Documentary Films Available from the Forest History Society
The Forest History
Society has produced two films on the history of log moving and fire
fighting technology and contributed to the creation of a thought-provoking
film history of the U.S. Forest Service. Descriptions of these award-winning
films are provided below. For additional information contact Andrea
Order Online or print an order form [PDF].
America's First Forest: Carl Schenck and the Asheville Experiment
America's First Forest: Carl Schenck and the Asheville Experiment tells the story of how Carl Schenck, a German forester, came to America in 1895 to manage the forests at the Biltmore Estate in Asheville, North Carolina. He not only helped restore the land there, he established the country’s first forestry school and helped launch the American conservation movement. Included are the 55-minute broadcast version of America’s First Forest AND the 25-minute film, First in Forestry: Carl Alwin Schenck and the Biltmore Forest School, an adapted version of America’s First Forest that focuses on Carl Schenck and the Biltmore Forest School. The DVD retails for $24.95; the public screening kit costs $150. Buy Carl Schenck's memoir Cradle of Forestry in America: Biltmore Forest School, 1898-1913 with the film and save!
Order DVD and Book
Public Screening Kit
Up in Flames: A History of Fire Fighting in the Forest
Up in Flames
documents the development of North American fire detection, communication,
and fire suppression technology from the inception of the lookout tower
to the weather satellite. Historical footage shows the devastation of fires
such as Idaho's 1910 Big Blowup and Oregon's 1933 Tillamook Burn. The impact
of these catastrophic fires on the research and development of fire fighting
technology is illustrated with scenes of hand tool use, fire plows, aerial
tankers, and smokejumping. The multi-agency Operation Firestop in 1954 is
highlighted as an example of the cooperative nature of the research and
development effort. Vester Dick edited and produced Up in Flames in 1984.
The narrated film runs 29 minutes, with segments in black and white and
color. Copies are available at a cost of $25.00 for VHS, $20.00 for DVD,
or $75.00 for Betacam SP plus shipping.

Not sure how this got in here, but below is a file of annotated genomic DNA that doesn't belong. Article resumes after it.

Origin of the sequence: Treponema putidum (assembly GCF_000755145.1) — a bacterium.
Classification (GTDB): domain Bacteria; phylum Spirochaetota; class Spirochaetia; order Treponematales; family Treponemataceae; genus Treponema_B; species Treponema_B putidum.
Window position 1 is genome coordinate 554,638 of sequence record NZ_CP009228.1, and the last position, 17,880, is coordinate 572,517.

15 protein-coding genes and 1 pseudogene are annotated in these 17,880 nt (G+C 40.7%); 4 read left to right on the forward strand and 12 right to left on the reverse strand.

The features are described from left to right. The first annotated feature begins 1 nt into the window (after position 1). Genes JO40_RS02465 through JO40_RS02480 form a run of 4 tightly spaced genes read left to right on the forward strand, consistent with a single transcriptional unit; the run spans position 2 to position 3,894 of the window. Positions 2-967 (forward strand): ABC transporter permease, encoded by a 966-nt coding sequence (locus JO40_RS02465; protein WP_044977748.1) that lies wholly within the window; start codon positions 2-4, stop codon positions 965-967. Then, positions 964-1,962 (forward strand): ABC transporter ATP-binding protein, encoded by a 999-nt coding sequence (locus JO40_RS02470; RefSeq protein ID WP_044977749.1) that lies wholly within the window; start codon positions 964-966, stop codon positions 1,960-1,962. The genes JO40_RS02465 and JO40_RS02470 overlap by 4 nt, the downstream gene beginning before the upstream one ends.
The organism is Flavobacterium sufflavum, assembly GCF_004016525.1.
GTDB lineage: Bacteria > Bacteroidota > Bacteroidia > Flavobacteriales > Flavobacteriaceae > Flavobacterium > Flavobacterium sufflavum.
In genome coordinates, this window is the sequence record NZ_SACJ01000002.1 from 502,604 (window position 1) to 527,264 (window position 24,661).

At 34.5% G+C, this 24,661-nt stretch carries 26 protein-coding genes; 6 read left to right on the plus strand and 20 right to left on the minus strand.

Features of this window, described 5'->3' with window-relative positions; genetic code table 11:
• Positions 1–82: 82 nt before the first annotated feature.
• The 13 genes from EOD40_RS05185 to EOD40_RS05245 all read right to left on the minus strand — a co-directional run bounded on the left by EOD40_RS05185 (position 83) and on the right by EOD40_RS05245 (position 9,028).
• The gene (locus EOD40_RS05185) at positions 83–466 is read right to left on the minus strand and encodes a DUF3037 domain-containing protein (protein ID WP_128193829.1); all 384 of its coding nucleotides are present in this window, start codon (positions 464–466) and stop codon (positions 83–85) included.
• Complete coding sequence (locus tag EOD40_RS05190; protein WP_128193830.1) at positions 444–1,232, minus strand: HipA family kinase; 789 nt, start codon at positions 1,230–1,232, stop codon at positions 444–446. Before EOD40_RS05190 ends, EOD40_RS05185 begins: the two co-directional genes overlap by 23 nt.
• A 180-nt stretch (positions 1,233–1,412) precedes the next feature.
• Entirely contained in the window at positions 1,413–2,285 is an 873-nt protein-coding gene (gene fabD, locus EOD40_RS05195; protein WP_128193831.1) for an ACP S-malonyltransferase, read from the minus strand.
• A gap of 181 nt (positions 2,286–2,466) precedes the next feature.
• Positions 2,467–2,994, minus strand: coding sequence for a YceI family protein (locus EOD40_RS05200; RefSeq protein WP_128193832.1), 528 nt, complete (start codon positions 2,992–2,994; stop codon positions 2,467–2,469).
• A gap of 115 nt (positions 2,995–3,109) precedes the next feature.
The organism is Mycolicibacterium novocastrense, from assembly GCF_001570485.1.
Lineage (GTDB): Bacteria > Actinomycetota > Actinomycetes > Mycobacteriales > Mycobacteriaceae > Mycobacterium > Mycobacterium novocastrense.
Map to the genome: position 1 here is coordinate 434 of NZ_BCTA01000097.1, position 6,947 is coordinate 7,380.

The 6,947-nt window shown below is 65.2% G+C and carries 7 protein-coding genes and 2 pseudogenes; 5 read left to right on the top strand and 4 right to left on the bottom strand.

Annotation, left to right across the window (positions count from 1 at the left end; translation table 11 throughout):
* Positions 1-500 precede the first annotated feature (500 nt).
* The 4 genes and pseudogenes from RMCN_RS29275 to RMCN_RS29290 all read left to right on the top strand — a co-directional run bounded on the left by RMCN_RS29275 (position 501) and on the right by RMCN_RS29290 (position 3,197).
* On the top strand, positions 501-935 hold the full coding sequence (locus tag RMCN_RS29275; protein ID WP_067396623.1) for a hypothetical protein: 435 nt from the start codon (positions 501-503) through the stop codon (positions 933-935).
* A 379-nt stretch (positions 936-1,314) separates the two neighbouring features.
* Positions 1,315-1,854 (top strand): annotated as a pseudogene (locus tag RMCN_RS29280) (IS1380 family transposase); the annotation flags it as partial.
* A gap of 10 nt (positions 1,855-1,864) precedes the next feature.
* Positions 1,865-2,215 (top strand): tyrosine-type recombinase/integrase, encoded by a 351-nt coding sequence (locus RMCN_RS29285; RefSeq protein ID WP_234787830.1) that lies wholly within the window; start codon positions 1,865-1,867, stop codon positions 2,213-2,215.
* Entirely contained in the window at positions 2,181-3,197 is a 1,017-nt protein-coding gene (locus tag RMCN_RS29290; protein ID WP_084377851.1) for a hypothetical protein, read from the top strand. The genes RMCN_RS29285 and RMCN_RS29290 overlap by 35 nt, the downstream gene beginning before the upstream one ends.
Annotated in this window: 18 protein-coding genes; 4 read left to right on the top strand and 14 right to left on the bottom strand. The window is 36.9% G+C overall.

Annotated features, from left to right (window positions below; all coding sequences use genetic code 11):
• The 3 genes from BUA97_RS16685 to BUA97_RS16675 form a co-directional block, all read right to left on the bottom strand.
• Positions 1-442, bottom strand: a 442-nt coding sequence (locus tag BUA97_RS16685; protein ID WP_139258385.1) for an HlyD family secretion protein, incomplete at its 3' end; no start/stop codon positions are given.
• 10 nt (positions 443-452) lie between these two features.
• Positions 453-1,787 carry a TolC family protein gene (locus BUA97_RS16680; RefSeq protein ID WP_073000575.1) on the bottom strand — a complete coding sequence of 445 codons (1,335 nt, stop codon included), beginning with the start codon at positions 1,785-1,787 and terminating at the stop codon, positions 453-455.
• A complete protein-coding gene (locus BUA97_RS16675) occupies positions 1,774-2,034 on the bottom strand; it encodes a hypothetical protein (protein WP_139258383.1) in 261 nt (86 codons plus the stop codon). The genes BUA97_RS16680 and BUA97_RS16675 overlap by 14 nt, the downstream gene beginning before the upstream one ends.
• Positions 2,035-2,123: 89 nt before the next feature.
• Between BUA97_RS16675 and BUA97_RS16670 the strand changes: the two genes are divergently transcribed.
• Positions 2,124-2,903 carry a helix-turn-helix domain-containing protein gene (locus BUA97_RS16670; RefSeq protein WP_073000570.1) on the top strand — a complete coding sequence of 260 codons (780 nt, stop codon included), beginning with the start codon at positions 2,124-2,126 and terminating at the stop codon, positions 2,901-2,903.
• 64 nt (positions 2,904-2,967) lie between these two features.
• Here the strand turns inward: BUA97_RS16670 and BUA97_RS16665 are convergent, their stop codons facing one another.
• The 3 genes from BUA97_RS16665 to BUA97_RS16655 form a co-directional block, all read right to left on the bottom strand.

Order Form [PDF]
Timber on the Move: A History of Log Moving Technology
Timber on the Move documents
the development of log moving technology and its impact on the landfrom
the use of oxen in colonial New Hampshire to the introduction of helicopter
and balloon yarding in the 1970s in the Pacific Northwest. It includes
historical footage of river drives, big wheels, the steam donkey engine,
logging railroads, steam loaders, the Lombard log hauler, and early crawler
tractors and fairlead arches. Produced and edited by Vester Dick in 1981, the
award-winning narrated film runs 34 minutes, with segments in color and
black and white. Copies are available at a cost of $25.00 for VHS, $20.00
for DVD, or $90.00 for Betacam SP plus shipping.
Order Form [PDF]
View Clip (1)
View Clip (2)
The People’s Forest: The Story of the White Mountain National Forest
From 1880 to 1911, the White Mountains region was becoming an ecological disaster caused by intensive, indiscriminate logging and a rash of major forest fires. The destruction of New Hampshire’s forests sparked one of the nation’s first grassroots conservation movements and set off a decades-long national battle over the fate of eastern forestlands. Leading the way was a unique partnership of private citizens and business and civic groups that believed conservation could benefit both the environment and economy. The result was the Weeks Act of 1911, a groundbreaking piece of conservation legislation that enabled the federal government, for the first time, to purchase private land to protect vital watersheds and forests. The Weeks Act had a major, enduring impact on the landscape not only of New Hampshire, but the rest of the country as well. The Weeks Act led to the creation of fifty-two national forests and grasslands spread across forty-one states – a total of twenty million acres. Copies are available at a cost of $20.00 for DVD plus shipping.
Order Form [PDF]
The Greatest Good: A Forest Service Centennial Film
The Greatest Good
tells the story of the U.S. Forest Service and the public lands
the agency manages. Produced by the U.S. Forest Service and distributed
by the Forest History Society, the film weaves historic footage
and still photographs with interviews with historians, timber
industry and environmental leaders, and Forest Service employees
to illuminate the past one hundred years of accomplishments and
controversies experienced while managing 191 million acres of
America's land. Throughout the film, the question is asked: what
is the greatest good?
Narrated by Charles Osgood, the two-hour
film is part of a 3-disc
DVD set. Order the
DVD and Book together and save!
Order Form [PDF]